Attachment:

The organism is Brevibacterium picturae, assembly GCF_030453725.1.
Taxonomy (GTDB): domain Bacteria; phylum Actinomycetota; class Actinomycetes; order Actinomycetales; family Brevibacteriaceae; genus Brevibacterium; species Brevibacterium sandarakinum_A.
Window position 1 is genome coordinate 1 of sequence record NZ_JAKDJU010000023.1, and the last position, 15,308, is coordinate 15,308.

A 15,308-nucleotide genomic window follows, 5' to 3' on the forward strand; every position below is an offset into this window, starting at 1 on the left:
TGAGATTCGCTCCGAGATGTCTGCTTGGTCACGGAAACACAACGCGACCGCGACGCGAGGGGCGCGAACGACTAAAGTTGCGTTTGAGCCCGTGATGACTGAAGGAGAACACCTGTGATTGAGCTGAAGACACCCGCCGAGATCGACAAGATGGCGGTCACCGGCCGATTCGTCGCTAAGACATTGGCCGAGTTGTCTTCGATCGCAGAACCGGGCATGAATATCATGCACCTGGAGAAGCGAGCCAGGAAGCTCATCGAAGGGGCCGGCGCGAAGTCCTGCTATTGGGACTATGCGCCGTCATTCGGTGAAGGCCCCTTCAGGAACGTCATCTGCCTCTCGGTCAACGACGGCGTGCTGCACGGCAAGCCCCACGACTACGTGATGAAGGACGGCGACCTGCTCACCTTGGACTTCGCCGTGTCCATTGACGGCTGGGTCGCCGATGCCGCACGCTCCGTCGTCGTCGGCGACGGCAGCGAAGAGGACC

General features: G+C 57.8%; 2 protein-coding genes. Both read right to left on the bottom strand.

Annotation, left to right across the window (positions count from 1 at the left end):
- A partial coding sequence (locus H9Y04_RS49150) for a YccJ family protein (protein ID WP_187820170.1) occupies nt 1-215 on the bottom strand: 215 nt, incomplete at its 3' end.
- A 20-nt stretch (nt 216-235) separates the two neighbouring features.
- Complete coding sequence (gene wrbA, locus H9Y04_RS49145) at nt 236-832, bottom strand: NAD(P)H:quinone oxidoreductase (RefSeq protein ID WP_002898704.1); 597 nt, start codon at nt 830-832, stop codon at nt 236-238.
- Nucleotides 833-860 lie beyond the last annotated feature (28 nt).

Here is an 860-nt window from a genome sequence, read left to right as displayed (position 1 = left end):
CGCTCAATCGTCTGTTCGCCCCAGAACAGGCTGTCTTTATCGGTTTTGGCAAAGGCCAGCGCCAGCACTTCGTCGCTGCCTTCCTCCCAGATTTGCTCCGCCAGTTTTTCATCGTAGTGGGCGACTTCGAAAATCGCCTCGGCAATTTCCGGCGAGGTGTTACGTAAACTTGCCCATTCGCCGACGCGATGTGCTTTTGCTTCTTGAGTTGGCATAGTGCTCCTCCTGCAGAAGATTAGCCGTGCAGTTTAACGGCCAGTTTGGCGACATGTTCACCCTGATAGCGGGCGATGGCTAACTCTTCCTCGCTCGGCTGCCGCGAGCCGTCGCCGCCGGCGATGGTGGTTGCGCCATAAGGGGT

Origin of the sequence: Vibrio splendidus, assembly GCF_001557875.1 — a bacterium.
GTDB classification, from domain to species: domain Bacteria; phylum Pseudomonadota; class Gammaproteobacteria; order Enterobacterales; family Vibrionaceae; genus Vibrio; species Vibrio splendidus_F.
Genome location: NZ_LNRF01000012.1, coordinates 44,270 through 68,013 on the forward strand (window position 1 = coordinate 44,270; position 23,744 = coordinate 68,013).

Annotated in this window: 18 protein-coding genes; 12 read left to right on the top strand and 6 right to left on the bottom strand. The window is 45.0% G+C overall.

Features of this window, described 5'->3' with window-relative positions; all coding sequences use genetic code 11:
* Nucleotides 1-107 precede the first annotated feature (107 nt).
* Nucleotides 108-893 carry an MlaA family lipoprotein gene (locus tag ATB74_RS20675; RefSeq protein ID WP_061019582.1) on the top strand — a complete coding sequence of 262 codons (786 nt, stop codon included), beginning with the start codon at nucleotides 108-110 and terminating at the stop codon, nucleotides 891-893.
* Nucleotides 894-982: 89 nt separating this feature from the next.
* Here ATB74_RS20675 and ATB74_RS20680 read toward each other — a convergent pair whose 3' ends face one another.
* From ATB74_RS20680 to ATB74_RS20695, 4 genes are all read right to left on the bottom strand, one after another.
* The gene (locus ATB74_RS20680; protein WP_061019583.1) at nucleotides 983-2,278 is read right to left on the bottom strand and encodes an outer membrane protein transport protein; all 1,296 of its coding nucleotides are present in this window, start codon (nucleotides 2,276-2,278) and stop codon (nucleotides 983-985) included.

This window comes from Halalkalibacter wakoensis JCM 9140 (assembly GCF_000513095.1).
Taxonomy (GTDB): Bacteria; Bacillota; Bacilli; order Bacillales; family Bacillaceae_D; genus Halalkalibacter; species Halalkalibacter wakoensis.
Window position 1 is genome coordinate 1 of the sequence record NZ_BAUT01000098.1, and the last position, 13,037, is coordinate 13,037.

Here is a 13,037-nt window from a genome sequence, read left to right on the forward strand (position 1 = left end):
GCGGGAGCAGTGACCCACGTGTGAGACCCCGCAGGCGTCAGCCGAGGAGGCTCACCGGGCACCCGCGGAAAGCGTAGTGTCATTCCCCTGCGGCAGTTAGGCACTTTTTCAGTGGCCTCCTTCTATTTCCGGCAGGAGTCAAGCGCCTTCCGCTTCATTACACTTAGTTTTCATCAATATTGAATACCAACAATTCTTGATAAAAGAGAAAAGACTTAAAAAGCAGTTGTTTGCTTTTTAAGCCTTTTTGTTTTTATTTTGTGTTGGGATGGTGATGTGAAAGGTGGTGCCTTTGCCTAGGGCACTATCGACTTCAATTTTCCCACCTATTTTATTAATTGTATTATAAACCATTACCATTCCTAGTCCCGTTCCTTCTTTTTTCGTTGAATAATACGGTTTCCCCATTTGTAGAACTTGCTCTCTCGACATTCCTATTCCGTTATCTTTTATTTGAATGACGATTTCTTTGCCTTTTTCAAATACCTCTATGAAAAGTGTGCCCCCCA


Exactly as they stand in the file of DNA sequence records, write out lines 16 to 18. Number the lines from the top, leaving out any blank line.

Genome location: NZ_LNRF01000012.1, coordinates 44,270 through 68,013 on the forward strand (window position 1 = coordinate 44,270; position 23,744 = coordinate 68,013).

Annotated in this window: 18 protein-coding genes; 12 read left to right on the top strand and 6 right to left on the bottom strand. The window is 45.0% G+C overall.

Features of this window, described 5'->3' with window-relative positions; all coding sequences use genetic code 11: